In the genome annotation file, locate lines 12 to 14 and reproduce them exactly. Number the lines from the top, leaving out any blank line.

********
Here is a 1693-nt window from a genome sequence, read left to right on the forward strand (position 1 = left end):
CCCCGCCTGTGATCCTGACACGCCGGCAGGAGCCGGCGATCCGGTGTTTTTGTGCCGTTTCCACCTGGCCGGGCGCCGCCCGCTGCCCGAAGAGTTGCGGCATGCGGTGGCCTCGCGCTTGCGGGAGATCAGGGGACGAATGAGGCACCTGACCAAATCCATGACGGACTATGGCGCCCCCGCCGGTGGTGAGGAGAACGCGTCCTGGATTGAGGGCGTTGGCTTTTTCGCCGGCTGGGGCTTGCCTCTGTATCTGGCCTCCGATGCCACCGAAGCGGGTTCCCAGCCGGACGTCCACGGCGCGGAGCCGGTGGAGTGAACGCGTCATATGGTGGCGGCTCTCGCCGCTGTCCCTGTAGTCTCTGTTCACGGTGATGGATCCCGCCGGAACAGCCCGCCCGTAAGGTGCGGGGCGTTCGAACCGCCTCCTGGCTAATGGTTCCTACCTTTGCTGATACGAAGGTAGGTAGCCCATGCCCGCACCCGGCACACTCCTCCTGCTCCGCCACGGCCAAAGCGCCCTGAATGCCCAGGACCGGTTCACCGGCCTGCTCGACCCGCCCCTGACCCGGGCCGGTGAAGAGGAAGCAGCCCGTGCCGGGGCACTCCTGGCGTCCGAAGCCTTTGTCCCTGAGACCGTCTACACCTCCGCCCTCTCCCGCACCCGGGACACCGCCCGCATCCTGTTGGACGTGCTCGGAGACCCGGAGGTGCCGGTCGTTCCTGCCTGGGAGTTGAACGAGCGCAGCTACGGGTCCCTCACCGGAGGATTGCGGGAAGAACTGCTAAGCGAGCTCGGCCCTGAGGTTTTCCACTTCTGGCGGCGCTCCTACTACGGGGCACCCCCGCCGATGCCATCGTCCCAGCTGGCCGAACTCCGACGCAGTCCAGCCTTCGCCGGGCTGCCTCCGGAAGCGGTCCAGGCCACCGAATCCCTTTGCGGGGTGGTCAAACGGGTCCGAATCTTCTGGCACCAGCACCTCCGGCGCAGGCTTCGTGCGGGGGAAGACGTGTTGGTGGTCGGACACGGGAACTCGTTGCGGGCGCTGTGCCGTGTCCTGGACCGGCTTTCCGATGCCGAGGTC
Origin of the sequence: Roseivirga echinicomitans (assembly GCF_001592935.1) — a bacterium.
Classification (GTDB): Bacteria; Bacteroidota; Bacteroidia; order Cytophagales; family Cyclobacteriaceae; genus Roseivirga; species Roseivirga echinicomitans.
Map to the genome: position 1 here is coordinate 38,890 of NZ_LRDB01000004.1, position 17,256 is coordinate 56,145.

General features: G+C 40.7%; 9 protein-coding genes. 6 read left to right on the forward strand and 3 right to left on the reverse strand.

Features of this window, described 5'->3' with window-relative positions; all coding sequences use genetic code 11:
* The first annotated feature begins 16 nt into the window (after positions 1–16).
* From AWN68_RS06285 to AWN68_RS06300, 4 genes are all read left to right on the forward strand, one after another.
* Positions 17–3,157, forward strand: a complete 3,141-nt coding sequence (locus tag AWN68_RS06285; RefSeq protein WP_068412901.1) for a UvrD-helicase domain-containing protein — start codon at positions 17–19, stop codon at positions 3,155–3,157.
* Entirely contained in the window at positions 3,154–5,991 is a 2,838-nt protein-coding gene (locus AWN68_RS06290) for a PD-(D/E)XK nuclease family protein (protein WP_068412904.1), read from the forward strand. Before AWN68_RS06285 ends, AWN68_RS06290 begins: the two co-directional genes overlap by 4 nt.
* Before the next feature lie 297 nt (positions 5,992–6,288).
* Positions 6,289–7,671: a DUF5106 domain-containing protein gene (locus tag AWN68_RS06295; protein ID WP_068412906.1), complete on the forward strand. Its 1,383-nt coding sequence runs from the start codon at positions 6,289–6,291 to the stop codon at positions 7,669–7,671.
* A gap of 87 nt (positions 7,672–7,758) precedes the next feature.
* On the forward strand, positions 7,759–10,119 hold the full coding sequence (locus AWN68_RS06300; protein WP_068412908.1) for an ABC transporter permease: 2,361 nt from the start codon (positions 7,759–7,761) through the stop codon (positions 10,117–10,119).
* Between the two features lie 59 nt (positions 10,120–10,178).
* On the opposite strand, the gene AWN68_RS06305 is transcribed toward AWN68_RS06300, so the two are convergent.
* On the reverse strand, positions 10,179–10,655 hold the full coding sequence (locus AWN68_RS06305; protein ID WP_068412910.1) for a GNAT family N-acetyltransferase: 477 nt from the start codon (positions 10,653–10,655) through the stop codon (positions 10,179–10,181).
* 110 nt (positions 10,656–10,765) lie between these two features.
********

* Before the next feature lie 297 nt (positions 5,992–6,288).
* Positions 6,289–7,671: a DUF5106 domain-containing protein gene (locus tag AWN68_RS06295; protein ID WP_068412906.1), complete on the forward strand. Its 1,383-nt coding sequence runs from the start codon at positions 6,289–6,291 to the stop codon at positions 7,669–7,671.
* A gap of 87 nt (positions 7,672–7,758) precedes the next feature.